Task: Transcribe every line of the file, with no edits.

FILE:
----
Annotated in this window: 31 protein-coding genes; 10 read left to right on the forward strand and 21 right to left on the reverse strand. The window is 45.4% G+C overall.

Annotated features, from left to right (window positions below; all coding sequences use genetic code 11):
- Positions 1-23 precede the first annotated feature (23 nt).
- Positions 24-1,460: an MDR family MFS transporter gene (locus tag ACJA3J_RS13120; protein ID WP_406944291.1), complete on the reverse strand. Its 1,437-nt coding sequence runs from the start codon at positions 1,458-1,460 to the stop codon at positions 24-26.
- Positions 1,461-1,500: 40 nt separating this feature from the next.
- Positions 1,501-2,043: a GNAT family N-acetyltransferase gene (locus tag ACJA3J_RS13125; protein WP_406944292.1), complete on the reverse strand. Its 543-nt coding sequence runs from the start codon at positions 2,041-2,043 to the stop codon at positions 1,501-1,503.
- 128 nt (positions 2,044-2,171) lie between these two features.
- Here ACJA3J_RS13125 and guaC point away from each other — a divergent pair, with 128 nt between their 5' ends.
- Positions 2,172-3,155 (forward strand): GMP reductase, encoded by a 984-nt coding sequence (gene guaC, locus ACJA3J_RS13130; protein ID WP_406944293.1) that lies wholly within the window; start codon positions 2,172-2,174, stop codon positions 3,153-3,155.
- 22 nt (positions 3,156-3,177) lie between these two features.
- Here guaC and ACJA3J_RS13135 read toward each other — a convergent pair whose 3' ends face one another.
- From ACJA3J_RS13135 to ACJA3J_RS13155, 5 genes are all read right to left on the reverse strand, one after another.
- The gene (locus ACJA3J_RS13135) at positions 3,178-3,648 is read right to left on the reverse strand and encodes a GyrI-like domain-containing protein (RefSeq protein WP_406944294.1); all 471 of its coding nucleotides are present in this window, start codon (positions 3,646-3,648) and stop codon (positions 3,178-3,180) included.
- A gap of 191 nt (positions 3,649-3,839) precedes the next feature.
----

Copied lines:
Annotated in this window: 31 protein-coding genes; 10 read left to right on the forward strand and 21 right to left on the reverse strand. The window is 45.4% G+C overall.

Annotated features, from left to right (window positions below; all coding sequences use genetic code 11):
- Positions 1-23 precede the first annotated feature (23 nt).
- Positions 24-1,460: an MDR family MFS transporter gene (locus tag ACJA3J_RS13120; protein ID WP_406944291.1), complete on the reverse strand. Its 1,437-nt coding sequence runs from the start codon at positions 1,458-1,460 to the stop codon at positions 24-26.
- Positions 1,461-1,500: 40 nt separating this feature from the next.
- Positions 1,501-2,043: a GNAT family N-acetyltransferase gene (locus tag ACJA3J_RS13125; protein WP_406944292.1), complete on the reverse strand. Its 543-nt coding sequence runs from the start codon at positions 2,041-2,043 to the stop codon at positions 1,501-1,503.
- 128 nt (positions 2,044-2,171) lie between these two features.
- Here ACJA3J_RS13125 and guaC point away from each other — a divergent pair, with 128 nt between their 5' ends.
- Positions 2,172-3,155 (forward strand): GMP reductase, encoded by a 984-nt coding sequence (gene guaC, locus ACJA3J_RS13130; protein ID WP_406944293.1) that lies wholly within the window; start codon positions 2,172-2,174, stop codon positions 3,153-3,155.
- 22 nt (positions 3,156-3,177) lie between these two features.
- Here guaC and ACJA3J_RS13135 read toward each other — a convergent pair whose 3' ends face one another.
- From ACJA3J_RS13135 to ACJA3J_RS13155, 5 genes are all read right to left on the reverse strand, one after another.
- The gene (locus ACJA3J_RS13135) at positions 3,178-3,648 is read right to left on the reverse strand and encodes a GyrI-like domain-containing protein (RefSeq protein WP_406944294.1); all 471 of its coding nucleotides are present in this window, start codon (positions 3,646-3,648) and stop codon (positions 3,178-3,180) included.
- A gap of 191 nt (positions 3,649-3,839) precedes the next feature.